By Aline Batawi
For only a meal swipe, students practiced their dinner etiquette and mingled with alumni at the What the Fork event hosted by Entrepreneurs in Action and Career Development.
This event was coordinated to help prepare students for the professional dinners they are most likely to attend during their careers after Alma.
“The dinner is sponsored by EIA and co-organized by EIA and Career Development with valuable input from Susan Meyer,” said Beth Pellerito, Director of Employer Outreach. “Deb Leyes and her team at Sodexo do an amazing job of preparing a fine dining experience and delivering an extra special evening for our students.”
“It is a great opportunity for students to test their dinner etiquette in a safe environment where making a faux pas is okay,” said Emma Herron (’18), Entrepreneurs in Action president.
EIA has been hosting this event for several years and it offers a chance for students to attend a professional dinner for the first time when the stakes are low.
“I decided to attend this event because I had never had an etiquette lesson before,” said Brooke Fornetti (’21). “I figured it may be useful to know in case I ever need that knowledge.”
“As students, we are not entirely sure what a professional dinner is like until we experience one,” said Herron. “This is a great chance for us to experience one.”
According to Pellerito, some students might feel like this doesn’t apply to them and that they wouldn’t benefit from this kind of event but you never know where your career will lead.
“I have a Bachelor of Arts degree in graphic design and I never thought I would need to worry about business dinners,” said Pellerito. “Within the past two days I participated in four business lunches and dinners where I applied literally all the skills we share at the Etiquette Dinner.”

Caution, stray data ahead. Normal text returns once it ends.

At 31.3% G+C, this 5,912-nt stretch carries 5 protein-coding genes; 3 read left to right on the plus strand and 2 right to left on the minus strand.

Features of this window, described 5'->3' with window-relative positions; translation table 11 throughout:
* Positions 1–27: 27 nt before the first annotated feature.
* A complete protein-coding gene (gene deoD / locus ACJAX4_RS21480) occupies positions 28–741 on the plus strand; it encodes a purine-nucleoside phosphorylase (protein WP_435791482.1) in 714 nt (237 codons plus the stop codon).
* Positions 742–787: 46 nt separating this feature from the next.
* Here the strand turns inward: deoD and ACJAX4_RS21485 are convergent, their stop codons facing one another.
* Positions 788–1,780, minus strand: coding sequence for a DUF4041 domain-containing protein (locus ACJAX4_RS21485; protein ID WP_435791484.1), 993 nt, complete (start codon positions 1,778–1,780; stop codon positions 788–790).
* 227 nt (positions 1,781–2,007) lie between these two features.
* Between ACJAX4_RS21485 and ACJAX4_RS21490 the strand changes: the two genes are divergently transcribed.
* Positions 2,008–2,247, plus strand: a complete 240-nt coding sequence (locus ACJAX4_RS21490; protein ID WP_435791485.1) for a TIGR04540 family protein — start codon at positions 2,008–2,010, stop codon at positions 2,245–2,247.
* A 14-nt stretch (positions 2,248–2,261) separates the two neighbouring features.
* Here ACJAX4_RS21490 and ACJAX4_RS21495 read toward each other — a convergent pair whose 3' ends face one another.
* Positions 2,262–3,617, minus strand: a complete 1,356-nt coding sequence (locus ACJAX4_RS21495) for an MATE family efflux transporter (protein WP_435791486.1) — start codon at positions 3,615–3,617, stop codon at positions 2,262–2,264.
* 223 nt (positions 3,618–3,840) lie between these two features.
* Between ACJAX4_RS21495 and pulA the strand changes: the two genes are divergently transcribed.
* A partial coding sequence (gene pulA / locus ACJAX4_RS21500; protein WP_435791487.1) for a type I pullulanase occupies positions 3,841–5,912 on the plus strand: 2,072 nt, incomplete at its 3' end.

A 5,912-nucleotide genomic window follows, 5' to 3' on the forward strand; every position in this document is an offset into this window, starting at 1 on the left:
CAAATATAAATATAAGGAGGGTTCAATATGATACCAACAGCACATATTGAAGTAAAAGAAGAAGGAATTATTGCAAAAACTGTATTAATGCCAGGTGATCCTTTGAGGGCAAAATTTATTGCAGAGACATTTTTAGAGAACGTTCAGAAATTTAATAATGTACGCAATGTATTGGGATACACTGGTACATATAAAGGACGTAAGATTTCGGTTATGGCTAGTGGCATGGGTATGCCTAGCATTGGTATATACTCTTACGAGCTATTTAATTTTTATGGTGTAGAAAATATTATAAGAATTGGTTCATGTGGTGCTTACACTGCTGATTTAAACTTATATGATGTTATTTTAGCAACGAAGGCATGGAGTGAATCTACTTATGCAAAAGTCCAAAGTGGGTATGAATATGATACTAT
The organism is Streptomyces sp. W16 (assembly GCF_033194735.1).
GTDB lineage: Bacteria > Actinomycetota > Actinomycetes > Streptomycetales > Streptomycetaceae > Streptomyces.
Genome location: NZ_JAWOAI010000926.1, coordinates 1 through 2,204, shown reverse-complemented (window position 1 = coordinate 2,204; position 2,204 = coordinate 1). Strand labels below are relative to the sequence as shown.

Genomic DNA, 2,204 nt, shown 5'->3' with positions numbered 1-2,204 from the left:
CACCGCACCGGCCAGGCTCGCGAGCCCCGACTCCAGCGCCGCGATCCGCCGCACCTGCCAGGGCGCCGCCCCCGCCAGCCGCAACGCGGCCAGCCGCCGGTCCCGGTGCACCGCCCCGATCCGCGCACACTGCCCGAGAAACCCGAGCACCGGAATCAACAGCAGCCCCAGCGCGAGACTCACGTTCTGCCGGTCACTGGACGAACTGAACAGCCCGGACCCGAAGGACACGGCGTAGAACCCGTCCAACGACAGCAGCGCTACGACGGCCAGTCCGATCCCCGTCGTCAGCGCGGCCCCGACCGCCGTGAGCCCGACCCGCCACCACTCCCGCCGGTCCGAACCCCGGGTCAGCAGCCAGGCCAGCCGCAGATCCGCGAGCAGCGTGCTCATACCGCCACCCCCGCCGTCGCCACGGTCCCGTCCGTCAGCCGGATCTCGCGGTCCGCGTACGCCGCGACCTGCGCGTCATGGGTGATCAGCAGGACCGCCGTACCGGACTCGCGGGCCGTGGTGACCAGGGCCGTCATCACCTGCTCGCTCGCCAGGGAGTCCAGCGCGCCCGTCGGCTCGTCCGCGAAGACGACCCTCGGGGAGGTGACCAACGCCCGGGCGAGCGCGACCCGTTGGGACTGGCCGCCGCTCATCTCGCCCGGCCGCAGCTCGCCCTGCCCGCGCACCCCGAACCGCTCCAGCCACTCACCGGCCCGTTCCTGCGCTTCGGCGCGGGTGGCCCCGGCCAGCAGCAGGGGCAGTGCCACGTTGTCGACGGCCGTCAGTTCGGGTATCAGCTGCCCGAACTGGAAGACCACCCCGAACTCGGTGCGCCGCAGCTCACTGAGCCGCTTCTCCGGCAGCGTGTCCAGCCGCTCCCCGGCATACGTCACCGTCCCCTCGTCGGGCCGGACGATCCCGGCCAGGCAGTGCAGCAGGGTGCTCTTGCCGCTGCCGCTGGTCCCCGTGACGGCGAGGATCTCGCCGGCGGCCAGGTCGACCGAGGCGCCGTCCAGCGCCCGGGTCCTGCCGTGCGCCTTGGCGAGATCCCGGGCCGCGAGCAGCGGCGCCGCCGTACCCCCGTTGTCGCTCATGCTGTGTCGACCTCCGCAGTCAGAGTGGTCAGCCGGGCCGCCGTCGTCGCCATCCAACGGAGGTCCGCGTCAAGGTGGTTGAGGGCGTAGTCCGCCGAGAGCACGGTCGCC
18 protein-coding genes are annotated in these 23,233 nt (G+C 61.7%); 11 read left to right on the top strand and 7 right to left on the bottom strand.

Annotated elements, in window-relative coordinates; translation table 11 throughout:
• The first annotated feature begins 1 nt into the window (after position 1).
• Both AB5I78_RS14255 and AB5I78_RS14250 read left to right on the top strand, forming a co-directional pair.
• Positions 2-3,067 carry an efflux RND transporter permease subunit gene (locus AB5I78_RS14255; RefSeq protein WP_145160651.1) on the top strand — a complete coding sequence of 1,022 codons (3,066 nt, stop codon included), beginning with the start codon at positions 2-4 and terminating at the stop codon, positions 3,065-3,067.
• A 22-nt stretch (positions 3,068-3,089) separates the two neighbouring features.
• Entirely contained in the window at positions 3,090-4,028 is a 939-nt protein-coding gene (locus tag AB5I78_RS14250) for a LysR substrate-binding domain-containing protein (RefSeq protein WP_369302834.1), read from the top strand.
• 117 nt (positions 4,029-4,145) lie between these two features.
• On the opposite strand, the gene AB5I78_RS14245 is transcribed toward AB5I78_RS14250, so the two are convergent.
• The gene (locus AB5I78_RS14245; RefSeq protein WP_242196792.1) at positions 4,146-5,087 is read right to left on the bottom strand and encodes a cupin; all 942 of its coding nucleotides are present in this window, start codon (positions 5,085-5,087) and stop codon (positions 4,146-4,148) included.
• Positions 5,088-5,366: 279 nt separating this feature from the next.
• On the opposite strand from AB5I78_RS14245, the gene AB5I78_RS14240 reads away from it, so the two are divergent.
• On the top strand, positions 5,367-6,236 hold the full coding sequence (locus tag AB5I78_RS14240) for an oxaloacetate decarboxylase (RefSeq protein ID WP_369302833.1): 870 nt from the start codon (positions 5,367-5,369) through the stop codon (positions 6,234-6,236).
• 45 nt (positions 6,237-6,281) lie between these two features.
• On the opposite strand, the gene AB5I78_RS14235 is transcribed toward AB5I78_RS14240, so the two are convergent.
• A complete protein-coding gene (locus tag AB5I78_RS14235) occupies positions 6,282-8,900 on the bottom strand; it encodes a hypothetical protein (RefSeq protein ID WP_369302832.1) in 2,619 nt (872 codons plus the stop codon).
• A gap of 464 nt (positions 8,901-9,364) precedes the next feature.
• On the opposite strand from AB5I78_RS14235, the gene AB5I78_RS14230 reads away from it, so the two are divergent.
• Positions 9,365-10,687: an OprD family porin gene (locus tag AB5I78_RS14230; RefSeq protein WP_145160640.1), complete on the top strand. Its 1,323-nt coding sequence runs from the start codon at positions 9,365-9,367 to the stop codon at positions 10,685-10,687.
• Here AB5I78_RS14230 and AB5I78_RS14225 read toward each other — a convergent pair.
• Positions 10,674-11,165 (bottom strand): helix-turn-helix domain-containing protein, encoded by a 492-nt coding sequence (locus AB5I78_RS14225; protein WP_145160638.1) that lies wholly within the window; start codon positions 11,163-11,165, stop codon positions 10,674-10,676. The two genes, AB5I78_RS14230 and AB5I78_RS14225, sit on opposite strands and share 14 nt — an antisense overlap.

During the meal, several alumni speakers had discussions with students and shared their expertise and tips for life after graduation.
“The alumni and special guest speakers talked to students about networking, interviews and proper dinner etiquette,” said TJ Drinan (’19), a member of Entrepreneurs in Action who helped plan the event.
“I got to meet with different people of high status and talk with other students at the dinner,” said Fornetti. “I ended up making connections with people.”
In addition to the dinner, students had the opportunity to present their small business ideas in a competition for funding.
“What The Fork is held in conjunction with the Jump Start Entrepreneurship Competition,” said Herron. “It’s a Shark Tank-like competition where students can present their small business ventures and receive funding of up to $5000.”
According to Herron, students should take advantage of events like this because it is designed to help students with their futures.
“I would love for more students to attend,” said Herron. “I know all of our schedules are busy but everyone has to eat dinner, so I hope more students can take advantage of this event in the coming years.”
“After less-than-stellar attendance at this year’s event, we’re looking at fresh ways to deliver this information to students,” said Pellerito. “A lot of time and cost go into the planning and execution of this event, so we want to be sure we’re reaching as many students as possible with this valuable experience.”
The goal was to have students leave feeling more comfortable in professional settings.
“I hope students feel prepared for a formal dining situation and can apply what they learned from the event in their future,” said Drinan.
Pellerito said that students should look for more information about this event which will be held again next Winter semester.